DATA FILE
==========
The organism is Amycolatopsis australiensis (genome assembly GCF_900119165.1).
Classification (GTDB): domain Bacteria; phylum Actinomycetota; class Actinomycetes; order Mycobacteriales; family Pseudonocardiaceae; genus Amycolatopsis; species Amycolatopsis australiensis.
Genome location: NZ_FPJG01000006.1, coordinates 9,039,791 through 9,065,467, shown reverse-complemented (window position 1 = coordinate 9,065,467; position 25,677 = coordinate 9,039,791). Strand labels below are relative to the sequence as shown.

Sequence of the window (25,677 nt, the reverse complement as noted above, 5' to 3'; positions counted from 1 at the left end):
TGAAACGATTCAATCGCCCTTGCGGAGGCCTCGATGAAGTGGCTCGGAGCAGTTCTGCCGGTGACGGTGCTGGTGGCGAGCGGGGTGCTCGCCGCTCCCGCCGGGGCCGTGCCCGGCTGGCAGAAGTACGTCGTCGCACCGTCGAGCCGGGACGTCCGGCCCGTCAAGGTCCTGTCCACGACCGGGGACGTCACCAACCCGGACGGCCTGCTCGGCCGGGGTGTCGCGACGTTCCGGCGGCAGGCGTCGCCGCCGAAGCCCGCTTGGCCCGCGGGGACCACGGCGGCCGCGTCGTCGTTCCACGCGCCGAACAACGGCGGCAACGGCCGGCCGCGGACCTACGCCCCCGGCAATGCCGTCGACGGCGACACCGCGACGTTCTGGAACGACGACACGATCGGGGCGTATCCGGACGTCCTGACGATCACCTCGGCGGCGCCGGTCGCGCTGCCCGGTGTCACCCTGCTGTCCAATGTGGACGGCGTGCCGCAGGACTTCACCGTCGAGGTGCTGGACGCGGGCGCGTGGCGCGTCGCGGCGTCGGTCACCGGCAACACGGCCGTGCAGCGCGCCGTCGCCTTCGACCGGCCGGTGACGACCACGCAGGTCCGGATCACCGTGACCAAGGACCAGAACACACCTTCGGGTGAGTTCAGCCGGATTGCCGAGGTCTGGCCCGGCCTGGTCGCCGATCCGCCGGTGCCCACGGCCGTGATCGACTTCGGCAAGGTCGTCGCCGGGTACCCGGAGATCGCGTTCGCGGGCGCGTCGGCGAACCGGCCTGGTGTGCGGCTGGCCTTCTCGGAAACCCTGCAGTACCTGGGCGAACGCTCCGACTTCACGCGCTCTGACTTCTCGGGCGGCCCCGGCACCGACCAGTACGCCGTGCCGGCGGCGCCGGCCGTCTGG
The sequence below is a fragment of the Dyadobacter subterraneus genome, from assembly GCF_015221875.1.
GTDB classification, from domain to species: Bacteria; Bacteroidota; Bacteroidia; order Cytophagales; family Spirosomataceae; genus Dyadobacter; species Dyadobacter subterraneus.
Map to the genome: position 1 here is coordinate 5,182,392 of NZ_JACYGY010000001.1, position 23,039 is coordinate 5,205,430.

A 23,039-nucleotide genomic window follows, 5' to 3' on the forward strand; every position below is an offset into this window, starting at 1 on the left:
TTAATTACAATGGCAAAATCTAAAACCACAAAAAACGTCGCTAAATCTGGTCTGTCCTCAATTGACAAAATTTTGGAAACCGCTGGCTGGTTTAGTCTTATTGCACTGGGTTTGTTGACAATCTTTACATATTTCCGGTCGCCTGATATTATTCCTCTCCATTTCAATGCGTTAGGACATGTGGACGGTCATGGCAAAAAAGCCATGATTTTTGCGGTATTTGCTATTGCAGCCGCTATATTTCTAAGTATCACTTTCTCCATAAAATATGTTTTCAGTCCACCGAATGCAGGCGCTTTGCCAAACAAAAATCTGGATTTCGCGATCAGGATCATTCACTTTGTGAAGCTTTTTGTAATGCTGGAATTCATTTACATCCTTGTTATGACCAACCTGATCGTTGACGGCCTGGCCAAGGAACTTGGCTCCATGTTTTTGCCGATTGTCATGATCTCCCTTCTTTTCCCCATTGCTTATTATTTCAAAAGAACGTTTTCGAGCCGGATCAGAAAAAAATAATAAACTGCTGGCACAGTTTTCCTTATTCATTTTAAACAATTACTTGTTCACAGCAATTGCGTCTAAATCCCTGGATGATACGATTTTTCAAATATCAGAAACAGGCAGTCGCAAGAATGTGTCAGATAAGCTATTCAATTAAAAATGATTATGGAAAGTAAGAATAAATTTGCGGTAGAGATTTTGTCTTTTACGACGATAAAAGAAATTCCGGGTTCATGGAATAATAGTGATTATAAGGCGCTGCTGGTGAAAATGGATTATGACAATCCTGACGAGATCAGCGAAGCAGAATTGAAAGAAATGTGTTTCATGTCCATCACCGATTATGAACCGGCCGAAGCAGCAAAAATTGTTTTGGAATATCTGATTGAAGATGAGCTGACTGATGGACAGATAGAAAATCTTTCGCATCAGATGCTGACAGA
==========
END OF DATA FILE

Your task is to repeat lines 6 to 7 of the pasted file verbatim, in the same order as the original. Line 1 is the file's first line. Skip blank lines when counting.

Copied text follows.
The sequence below is a fragment of the Dyadobacter subterraneus genome, from assembly GCF_015221875.1.
GTDB classification, from domain to species: Bacteria; Bacteroidota; Bacteroidia; order Cytophagales; family Spirosomataceae; genus Dyadobacter; species Dyadobacter subterraneus.